His next film as a director is entitled Gravity. I haven’t been able to find any information on the film’s plot or when it is due to be released. Know Cuarón, though, I’m sure it will be nothing short of amazing. If you’re interested in buying any of Cuarón’s film, you can do so here.

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About cinemafanatic

Cinephile to the max.

Posted on July 6, 2010, in Auteur of the Week and tagged , , , , , , , , , . Bookmark the permalink. 8 Comments.

  1. We’ve discussed my first viewing of Y tu mama tambien, right? Just out of high school, at a museum, projected onto a wall, surrounded by rich old people. So awkward, but the movie was wonderful enough to override that.

    I haven’t seen Great Expectations or his first film, but I’m a person, with a heart and eyes, so I love everything else he’s done. Let’s watch A Little Princess again next time we’re together.

    • Great Expectations is probably his weakest film, but I blame the screenplay and not his directing for that, because the performance and stylization of the film are all wonderful.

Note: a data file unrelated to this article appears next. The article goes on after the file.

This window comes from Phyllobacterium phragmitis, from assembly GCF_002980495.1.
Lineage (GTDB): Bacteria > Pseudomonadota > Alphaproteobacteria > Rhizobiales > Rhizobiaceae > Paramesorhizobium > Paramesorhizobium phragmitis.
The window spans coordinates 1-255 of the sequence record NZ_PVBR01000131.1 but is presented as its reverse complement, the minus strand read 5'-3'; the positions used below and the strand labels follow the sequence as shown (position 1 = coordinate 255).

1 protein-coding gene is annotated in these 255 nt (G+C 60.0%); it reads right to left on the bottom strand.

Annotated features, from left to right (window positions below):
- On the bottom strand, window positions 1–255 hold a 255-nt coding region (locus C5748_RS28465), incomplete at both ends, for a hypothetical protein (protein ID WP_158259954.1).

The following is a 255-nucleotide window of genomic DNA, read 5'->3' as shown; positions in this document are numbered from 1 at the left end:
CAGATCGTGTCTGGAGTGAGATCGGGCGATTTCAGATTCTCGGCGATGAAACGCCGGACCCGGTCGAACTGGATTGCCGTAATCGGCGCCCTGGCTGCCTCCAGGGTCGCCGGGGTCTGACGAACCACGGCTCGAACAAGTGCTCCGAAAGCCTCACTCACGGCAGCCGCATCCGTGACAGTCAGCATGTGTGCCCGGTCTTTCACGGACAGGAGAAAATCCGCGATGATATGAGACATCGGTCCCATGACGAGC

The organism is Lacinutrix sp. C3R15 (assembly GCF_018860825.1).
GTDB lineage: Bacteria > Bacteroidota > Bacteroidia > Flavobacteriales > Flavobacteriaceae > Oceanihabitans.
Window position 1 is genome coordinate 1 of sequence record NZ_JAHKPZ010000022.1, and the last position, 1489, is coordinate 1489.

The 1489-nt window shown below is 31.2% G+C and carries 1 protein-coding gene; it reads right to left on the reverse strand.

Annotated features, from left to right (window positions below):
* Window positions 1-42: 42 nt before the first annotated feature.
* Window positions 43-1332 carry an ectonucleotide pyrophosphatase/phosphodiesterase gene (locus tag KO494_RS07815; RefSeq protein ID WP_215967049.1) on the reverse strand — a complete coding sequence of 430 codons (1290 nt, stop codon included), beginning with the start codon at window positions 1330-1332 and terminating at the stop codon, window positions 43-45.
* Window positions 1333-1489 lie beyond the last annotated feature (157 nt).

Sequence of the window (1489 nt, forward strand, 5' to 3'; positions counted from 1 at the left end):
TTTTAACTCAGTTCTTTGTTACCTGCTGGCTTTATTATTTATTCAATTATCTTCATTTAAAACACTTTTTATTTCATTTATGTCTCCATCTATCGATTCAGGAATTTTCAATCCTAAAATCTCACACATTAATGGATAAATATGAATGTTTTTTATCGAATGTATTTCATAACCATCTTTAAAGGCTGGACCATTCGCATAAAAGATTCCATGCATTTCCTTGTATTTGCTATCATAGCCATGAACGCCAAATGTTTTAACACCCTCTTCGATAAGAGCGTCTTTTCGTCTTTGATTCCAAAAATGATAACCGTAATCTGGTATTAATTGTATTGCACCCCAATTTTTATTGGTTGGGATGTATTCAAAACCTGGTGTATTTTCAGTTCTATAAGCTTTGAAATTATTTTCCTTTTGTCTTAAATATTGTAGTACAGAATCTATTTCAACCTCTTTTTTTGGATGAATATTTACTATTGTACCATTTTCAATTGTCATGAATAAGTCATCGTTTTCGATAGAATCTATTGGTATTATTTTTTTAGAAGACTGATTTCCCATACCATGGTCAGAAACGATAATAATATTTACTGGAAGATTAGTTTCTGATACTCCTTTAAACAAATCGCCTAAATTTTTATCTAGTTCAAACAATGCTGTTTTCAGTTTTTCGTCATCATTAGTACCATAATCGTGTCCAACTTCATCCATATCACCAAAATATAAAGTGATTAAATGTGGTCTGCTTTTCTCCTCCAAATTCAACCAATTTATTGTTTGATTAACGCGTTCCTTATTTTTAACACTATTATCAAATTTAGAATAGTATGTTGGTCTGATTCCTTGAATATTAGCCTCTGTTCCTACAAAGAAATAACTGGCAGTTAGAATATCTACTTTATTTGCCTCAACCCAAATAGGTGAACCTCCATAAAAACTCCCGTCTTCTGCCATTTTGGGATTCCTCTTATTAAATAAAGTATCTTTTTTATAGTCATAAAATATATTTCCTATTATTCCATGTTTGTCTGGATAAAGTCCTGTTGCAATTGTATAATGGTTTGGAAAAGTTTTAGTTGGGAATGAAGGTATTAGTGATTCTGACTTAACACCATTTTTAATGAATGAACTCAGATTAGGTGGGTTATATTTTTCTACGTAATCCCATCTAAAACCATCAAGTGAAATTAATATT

and YES. I love A Little Princess so freaking much.

  2. A Little Princess was amazing. I had seen the version done in the early 20th century and had read the book when I was a child but this version was way way above what had been done before. Loved it so much.

    I also liked the Prisoner of Azkaban very very much. I saw it with my husband and some friends at the local theater and when I admitted that I had not read the books, two of my friends looked at me like I was crazy. In fact, the next day one of them showed up with his kids (I was babysitting) and a copy of the first book. It only took me 2 weeks to read all the books and it was this movie which made me want to read them.

    I saw Children of Men under less than perfect circumstances and need to see it again I think. This reviewer has convinced me. (Not the first time.)

    Nice article – as always.

  3. Hahaha, I think I have the same reaction you had upon watching Children of Men. I was sooooo in awe of that movie the first time I saw it, that I dragged my mother and aunt to watch it a second time.

    At the moment, it’s ranked #2 on my Top10 just behind Dancer in the Dark.

    What can I say… I like my bleak movies xD

  4. Love Children of Men, been a while since I’ve watched…..reading this makes me want to watch immediately

  1. Pingback: 2.25 – HARRY POTTER AND THE PRISONER OF AZKABAN (2004) and Transformation – Kaiju FM